Democrat Senate candidate Raphael Warnock is projected the winner of the Senate runoff election, defeating Republican incumbent Sen. Kelly Loeffler, inciting Democrats optimism in the control for power and astounding a full control of the federal government.
With 98% reporting, Warnock was ahead of Loeffler by 1.2 percentage points, roughly by 50,000 votes
As of 2:15 a.m. Wednesday, Ossoff took the lead with 99% reporting, narrowing holding 9,527 votes led over Perdue, a margin of less than 0.2 percentage points. A final outcome is not expected to be released until later on Wednesday, possibly occur at the same time GOP Senators contests the Electoral College votes.
Democrats need to win both Senate runoff elections to claim control of the Senate majority. A Democratic sweep would create a 50-50 split in the Senate chambers, giving Vice President-elect Kamala Harris the tie-breaking vote. Such power to break a Senate tie-breaker vote would give Harris the power to pass through many if not all of Biden’s political and judicial appointees as well as his ambiguous legislative initiatives. The former Vice President called it a “colossal stakes” that would “chart the course not just for the next four years, but for the next generation.”
Meanwhile, Republicans must definitely win the second Senate race in order to keep Mitch McConnell as majority leader and effectively wield veto power over many of Biden’s nominees and legislation.
The contest between Democrat candidate Jon Ossoff and Republican Sen. David Perdue remains still too close to call.
Georgia had shattered its turnout record for a runoff with more than 3 million votes by mail or during in-person advance voting in December. The state’s previous record was only 2.1 million in the 2008 Senate runoff.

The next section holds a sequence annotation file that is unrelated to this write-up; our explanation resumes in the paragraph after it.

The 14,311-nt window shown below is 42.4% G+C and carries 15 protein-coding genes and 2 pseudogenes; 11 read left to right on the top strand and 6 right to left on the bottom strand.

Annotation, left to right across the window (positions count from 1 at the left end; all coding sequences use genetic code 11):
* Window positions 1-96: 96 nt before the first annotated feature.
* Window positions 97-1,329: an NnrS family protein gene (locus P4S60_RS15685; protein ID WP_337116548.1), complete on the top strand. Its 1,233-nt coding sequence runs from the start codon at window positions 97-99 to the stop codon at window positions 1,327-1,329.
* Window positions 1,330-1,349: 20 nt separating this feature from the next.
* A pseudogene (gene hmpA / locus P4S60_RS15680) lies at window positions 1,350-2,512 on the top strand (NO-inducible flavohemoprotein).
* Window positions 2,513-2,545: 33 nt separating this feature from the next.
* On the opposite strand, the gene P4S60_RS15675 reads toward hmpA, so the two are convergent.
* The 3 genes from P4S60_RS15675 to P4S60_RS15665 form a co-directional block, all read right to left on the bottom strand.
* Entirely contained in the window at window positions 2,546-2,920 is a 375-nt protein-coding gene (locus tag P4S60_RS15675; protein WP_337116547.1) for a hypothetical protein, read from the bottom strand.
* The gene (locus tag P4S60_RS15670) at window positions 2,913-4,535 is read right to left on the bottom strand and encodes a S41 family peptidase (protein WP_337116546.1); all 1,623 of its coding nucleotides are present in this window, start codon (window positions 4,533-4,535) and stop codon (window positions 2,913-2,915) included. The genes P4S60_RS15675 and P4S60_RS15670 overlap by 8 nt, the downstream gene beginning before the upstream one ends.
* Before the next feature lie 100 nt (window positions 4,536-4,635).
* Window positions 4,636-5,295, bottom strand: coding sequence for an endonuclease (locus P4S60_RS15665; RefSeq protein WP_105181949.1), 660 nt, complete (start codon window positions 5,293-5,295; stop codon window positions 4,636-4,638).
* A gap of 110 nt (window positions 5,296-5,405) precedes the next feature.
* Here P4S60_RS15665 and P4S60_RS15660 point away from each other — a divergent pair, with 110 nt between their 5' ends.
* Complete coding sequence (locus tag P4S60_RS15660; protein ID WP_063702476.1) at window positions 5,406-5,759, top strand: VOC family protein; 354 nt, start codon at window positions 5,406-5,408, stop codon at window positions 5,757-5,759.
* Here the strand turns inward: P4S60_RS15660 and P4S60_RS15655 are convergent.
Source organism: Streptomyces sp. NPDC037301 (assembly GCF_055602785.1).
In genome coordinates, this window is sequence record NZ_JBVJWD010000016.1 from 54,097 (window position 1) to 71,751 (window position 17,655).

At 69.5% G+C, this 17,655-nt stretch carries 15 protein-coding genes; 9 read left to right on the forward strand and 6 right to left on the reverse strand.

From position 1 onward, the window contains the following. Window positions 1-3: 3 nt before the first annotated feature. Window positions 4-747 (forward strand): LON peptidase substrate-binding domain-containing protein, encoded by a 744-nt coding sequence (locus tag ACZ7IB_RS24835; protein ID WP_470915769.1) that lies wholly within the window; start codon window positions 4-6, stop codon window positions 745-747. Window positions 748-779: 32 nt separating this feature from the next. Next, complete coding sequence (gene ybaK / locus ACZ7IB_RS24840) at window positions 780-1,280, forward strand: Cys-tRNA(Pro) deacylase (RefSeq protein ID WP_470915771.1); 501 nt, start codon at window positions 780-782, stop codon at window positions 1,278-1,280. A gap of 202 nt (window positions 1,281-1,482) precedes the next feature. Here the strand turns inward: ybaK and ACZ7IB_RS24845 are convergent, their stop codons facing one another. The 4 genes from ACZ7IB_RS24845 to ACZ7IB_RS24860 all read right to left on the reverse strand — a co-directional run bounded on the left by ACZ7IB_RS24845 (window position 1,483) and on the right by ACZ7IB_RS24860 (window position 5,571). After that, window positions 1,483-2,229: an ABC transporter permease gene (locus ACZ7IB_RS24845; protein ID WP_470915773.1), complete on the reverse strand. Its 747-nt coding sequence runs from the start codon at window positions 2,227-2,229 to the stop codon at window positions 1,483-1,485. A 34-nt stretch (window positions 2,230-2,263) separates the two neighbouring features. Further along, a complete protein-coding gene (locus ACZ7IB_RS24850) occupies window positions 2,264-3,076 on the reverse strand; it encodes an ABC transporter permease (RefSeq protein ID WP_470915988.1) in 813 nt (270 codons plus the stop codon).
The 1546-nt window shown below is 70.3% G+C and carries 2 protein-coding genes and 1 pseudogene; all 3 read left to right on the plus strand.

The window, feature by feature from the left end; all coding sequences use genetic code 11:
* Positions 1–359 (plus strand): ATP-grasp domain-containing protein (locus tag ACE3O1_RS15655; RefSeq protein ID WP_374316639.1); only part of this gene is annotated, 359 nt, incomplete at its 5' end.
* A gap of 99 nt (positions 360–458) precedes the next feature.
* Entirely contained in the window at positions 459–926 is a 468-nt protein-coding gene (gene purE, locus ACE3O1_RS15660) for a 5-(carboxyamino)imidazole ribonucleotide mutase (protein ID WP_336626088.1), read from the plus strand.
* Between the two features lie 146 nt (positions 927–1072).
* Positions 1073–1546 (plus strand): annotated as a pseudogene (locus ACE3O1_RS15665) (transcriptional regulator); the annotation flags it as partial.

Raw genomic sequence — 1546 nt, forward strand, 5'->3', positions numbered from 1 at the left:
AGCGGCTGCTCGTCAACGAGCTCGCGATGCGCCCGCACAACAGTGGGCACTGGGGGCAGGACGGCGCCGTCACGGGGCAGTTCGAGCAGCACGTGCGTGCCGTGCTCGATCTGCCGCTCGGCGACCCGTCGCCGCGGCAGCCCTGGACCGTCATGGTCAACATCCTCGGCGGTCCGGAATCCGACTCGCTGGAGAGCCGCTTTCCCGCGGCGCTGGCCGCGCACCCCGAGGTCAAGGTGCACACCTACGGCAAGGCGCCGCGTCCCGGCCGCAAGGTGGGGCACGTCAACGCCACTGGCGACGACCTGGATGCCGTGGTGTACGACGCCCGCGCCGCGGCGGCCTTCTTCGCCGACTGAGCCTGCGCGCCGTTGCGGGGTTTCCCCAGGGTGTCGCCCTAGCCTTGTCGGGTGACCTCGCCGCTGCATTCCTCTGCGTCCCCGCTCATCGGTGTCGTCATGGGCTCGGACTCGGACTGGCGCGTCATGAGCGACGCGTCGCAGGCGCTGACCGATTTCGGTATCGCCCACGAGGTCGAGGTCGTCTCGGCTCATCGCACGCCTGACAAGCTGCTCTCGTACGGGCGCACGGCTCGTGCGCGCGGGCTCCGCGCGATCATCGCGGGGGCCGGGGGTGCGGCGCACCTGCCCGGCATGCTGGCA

There are still some mail ballots and in-person early votes left to be counted with the largest share of outstanding votes appearing to be ballots from Cobb and DeKalb Counties, both Democratic strongholds that gave Biden the lead and the win of the state in November.
Before news outlets called the race for Warnock, the Democratic candidate shortly after midnight thanked supporters and practically declared victory.
“We were told that we couldn’t win this election. But tonight, we proved that with hope, hard work, and the people by our side, anything is possible,” Warnock told supporters in a Livestream video message with a sign that said “Thank you Georgia” placed behind him.
“I am so honored by the faith that you have shown in me, and I promise you this: I am going to the Senate to work for Georgia, all of Georgia, no matter who you cast your vote for in this election,” he added.
Loeffler has so far refused to concede, telling supporters, “Every single American, stay in the fight with us.
Warnock will join Republican Sen. Tim Scott of South Carolina as the only Black senators from the deep South while making history in becoming the first Black senator elected in Georgia as well as being the first Black Democrat ever from the south to hold a US Senate seat.
No Democrat had won a Senate race or a presidential race in Georgia for over 20 years.